Pat Slayton is the only reliever that didn’t get into this game.

Mark Thomas (…!) was the first CL player with two home runs on the season. In the FL that honor belonged to a certain Jose Morales.

Game 3
POR: CF Castro – 2B Nomura – LF Pruitt – 1B Quebell – RF Seeley – 3B Merritt – C Bowen – SS Palmer – P Yano
VAN: CF Holland – RF E. Garcia – 1B Gilbert – LF Cameron – 3B Suzuki – SS Rice – 2B M. Austin – C M. Thomas – P Osborne

Words had a hard time describing the amount of non-hitting that went on in this game – from both teams. Ray Gilbert’s fourth-inning single was the first hit for either side, and the collective shutout continued for a while. The first hit by a Raccoon was actually contributed by Yano himself, who reached on an infield single in the fifth inning against Osborne, who seemed to have tweaked some thing or other on the play because he was out of the game by the sixth inning. The display in the batter’s box that the Raccoons showed in particular was particularly gruesome. They faced not the best pitching in the world, and were completely silenced. The Elks weren’t. Holland led off the eighth inning with a single, stole second, and scored on Ray Gilbert’s single. Thrasher replaced Yano and barely got out of the inning before the Elks crushed him with the bases loaded. Top of the ninth, down 1-0, Alvarado pitching. Pruitt led off with a single to center, his first hit of the year, and after Quebell struck out it was Seeley with a double to right that gave the Raccoons a real chance to turn this one around. John Alexander took a bat and hit for Merritt, grounding a ball up the first base line that Gilbert and Alvarado both tried to pick and in the end nobody made a play, Alexander was safe, and Pruitt scored the tying run. Bowen struck out, but Palmer singled and the Raccoons were ahead, 2-1! After Dylan Alexander left runners on the corners, Angel Casas took over, but lacked stuff. Jaylin Lawrence represented the tying run after a 1-out single up the middle, got forced out by Holland, but Palmer couldn’t turn the double play. Enrique Garcia singled to left center, which brought up Gilbert, who had worn out the Raccoons to a .625/.769/.625 tune in this series, was down 1-2 with two outs and then grounded hard to left – Gutierrez diving, stops it, throw to second – in time!! 2-1 Critters. J. Alexander (PH) 1-1; Yano 7.1 IP, 5 H, 1 R, 1 ER, 3 BB, 2 K and 1-2;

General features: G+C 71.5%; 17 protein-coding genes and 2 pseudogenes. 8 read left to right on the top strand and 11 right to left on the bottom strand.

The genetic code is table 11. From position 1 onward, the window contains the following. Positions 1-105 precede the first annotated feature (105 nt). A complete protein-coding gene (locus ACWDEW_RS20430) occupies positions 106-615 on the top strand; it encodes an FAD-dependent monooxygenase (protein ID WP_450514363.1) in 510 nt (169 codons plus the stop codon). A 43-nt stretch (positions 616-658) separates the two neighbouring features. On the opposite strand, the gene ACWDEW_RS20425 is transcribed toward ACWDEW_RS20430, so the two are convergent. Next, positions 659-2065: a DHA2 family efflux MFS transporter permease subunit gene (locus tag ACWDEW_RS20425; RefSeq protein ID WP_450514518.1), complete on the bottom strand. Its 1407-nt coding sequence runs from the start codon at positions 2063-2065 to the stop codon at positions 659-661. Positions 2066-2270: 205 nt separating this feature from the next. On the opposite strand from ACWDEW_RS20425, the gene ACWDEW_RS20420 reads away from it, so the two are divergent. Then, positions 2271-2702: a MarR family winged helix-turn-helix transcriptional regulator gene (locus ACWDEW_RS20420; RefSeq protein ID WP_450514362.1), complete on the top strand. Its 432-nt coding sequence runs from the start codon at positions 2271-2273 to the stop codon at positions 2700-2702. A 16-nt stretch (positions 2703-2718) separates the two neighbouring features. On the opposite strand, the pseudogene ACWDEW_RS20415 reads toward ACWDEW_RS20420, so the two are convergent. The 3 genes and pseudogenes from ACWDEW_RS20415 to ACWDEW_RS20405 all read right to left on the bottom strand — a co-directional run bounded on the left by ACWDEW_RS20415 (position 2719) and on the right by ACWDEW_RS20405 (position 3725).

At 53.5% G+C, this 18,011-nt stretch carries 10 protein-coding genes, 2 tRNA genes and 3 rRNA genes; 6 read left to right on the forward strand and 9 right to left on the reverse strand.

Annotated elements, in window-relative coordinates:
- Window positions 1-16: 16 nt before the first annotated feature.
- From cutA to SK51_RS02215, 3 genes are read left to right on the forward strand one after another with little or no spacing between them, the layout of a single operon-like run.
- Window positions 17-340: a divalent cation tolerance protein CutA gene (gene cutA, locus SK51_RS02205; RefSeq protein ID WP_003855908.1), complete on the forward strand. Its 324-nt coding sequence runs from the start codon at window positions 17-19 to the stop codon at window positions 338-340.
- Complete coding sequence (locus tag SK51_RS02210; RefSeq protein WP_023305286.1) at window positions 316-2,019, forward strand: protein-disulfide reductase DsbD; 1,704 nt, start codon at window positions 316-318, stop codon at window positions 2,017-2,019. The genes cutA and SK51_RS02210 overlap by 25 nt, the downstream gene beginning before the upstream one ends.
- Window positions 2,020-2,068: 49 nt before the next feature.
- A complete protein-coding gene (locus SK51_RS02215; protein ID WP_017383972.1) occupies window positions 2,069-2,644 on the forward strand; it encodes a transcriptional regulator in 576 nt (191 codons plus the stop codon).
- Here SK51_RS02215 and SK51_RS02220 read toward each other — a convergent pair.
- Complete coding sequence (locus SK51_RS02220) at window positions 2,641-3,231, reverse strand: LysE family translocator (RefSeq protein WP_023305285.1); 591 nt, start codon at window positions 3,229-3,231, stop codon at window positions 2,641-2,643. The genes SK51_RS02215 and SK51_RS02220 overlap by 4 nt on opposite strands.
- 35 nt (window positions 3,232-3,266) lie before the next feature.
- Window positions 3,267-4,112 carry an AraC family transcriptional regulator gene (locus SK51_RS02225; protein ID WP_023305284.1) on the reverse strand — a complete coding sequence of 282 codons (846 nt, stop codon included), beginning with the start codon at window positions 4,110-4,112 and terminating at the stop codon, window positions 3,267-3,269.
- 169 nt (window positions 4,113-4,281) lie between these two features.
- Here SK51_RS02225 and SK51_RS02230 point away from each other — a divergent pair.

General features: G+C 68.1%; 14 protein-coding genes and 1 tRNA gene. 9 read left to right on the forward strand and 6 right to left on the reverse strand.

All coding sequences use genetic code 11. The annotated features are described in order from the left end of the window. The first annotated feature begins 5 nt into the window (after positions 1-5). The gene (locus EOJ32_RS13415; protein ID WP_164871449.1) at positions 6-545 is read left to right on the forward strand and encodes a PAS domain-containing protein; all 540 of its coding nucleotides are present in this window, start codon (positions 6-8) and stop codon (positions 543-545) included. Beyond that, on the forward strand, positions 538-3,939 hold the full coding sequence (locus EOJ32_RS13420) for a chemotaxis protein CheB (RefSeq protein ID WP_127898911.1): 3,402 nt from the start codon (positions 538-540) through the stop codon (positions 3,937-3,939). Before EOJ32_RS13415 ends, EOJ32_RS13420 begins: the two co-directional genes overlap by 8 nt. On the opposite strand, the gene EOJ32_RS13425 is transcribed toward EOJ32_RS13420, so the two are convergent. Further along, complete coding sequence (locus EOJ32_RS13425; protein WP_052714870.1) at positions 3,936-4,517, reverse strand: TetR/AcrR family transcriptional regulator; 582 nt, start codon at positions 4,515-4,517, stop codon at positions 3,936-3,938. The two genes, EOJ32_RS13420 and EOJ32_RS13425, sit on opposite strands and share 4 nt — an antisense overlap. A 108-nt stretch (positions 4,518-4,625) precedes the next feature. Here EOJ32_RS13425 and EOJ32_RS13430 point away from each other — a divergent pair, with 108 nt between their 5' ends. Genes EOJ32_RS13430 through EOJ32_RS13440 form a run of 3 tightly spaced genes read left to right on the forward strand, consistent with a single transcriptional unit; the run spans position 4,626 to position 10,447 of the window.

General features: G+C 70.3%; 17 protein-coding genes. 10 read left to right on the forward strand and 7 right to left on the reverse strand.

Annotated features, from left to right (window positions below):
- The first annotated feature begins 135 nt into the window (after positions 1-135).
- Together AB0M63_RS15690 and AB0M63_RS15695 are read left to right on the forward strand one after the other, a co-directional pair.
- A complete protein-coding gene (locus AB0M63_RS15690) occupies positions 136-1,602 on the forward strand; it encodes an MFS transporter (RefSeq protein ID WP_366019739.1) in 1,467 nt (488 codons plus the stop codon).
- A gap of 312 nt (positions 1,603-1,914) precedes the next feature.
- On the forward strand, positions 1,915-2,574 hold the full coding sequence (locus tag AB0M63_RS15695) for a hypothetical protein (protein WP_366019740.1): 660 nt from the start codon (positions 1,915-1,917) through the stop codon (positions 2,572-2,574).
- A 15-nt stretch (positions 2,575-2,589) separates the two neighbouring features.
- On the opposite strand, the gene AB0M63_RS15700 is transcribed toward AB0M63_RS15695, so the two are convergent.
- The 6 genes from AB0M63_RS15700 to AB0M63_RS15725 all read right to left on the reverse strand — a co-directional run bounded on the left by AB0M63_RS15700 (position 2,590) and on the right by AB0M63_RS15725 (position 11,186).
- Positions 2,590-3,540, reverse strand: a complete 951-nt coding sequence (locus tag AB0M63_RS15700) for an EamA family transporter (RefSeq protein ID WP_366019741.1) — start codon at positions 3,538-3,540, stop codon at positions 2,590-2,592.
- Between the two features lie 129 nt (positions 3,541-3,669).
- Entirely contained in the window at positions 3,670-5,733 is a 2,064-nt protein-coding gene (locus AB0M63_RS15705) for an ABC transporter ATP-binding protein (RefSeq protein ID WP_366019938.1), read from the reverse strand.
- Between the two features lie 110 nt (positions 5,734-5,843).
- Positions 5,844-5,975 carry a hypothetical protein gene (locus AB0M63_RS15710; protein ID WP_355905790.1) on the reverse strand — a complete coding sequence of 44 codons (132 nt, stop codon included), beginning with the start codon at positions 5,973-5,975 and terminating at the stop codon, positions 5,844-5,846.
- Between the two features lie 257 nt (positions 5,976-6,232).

Raccoons (2-1) vs. Falcons (2-1) – April 6-8, 2012

The Falcons had taken two of three from the Knights to start the season and led the league in stolen bases, but their starting pitchers had been shackled in that series. We had taken the season series the last two years, both times close 5-4 affairs.